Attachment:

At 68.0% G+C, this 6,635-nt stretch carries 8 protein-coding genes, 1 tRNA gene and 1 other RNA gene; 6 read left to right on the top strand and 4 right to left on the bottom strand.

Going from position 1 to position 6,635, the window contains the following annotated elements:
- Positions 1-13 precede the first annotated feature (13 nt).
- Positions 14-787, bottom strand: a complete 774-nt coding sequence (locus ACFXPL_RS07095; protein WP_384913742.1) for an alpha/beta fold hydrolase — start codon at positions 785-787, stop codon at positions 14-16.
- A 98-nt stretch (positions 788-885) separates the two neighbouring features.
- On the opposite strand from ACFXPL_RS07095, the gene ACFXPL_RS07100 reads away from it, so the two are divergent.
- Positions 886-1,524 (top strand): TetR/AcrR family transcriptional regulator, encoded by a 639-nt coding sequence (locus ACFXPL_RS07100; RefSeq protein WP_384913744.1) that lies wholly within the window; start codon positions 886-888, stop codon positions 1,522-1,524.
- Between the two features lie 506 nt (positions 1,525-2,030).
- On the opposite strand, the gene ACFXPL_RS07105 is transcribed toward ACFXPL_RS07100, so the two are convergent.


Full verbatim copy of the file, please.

At 68.0% G+C, this 6,635-nt stretch carries 8 protein-coding genes, 1 tRNA gene and 1 other RNA gene; 6 read left to right on the top strand and 4 right to left on the bottom strand.

Going from position 1 to position 6,635, the window contains the following annotated elements:
- Positions 1-13 precede the first annotated feature (13 nt).
- Positions 14-787, bottom strand: a complete 774-nt coding sequence (locus ACFXPL_RS07095; protein WP_384913742.1) for an alpha/beta fold hydrolase — start codon at positions 785-787, stop codon at positions 14-16.
- A 98-nt stretch (positions 788-885) separates the two neighbouring features.
- On the opposite strand from ACFXPL_RS07095, the gene ACFXPL_RS07100 reads away from it, so the two are divergent.
- Positions 886-1,524 (top strand): TetR/AcrR family transcriptional regulator, encoded by a 639-nt coding sequence (locus ACFXPL_RS07100; RefSeq protein WP_384913744.1) that lies wholly within the window; start codon positions 886-888, stop codon positions 1,522-1,524.
- Between the two features lie 506 nt (positions 1,525-2,030).
- On the opposite strand, the gene ACFXPL_RS07105 is transcribed toward ACFXPL_RS07100, so the two are convergent.